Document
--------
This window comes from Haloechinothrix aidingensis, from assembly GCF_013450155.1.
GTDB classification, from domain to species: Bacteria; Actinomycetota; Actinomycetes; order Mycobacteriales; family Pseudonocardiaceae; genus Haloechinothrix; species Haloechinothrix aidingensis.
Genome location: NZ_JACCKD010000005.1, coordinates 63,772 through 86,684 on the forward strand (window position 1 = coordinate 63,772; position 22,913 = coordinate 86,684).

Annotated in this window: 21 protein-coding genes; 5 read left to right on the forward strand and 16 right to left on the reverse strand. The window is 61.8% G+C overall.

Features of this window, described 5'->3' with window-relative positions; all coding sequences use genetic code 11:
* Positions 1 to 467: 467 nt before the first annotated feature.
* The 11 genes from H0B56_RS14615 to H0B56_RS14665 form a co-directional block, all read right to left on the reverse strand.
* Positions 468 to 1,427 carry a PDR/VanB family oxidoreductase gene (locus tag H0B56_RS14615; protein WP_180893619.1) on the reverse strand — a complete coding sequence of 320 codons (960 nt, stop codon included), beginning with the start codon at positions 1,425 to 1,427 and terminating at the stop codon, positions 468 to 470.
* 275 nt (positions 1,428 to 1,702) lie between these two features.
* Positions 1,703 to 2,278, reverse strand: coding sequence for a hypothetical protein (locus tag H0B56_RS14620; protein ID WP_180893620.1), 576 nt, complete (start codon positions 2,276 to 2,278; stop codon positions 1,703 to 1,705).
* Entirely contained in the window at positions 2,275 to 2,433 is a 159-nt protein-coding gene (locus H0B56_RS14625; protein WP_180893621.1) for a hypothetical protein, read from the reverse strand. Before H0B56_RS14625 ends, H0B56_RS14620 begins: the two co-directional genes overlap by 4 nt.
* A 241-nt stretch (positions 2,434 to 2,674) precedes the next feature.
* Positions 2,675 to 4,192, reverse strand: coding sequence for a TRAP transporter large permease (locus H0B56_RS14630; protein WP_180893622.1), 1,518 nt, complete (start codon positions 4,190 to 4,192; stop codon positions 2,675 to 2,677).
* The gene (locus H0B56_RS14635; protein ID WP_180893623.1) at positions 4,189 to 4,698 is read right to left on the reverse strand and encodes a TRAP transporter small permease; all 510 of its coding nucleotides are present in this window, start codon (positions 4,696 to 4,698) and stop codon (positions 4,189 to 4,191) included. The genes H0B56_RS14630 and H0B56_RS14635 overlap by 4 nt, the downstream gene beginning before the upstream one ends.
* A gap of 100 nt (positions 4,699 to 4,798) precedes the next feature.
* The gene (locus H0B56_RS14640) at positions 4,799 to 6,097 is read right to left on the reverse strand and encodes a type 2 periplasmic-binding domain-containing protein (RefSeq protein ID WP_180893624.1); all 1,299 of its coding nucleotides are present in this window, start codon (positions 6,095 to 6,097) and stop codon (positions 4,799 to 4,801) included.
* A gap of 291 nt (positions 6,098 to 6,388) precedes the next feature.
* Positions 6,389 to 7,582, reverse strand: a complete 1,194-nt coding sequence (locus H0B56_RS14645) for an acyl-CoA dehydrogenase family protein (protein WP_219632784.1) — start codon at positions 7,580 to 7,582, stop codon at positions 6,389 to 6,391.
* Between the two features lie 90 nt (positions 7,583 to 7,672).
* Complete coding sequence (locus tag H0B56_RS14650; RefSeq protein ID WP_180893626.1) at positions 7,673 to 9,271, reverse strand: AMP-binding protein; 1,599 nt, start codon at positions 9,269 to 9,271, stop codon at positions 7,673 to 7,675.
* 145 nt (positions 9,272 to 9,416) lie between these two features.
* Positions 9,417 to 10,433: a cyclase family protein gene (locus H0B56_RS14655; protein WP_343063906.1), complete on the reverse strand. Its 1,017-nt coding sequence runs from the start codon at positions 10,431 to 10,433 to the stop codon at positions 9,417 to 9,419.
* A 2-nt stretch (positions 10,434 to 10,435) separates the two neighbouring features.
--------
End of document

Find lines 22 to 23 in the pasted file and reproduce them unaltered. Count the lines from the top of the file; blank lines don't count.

* Positions 9,417 to 10,433: a cyclase family protein gene (locus H0B56_RS14655; protein WP_343063906.1), complete on the reverse strand. Its 1,017-nt coding sequence runs from the start codon at positions 10,431 to 10,433 to the stop codon at positions 9,417 to 9,419.
* A 2-nt stretch (positions 10,434 to 10,435) separates the two neighbouring features.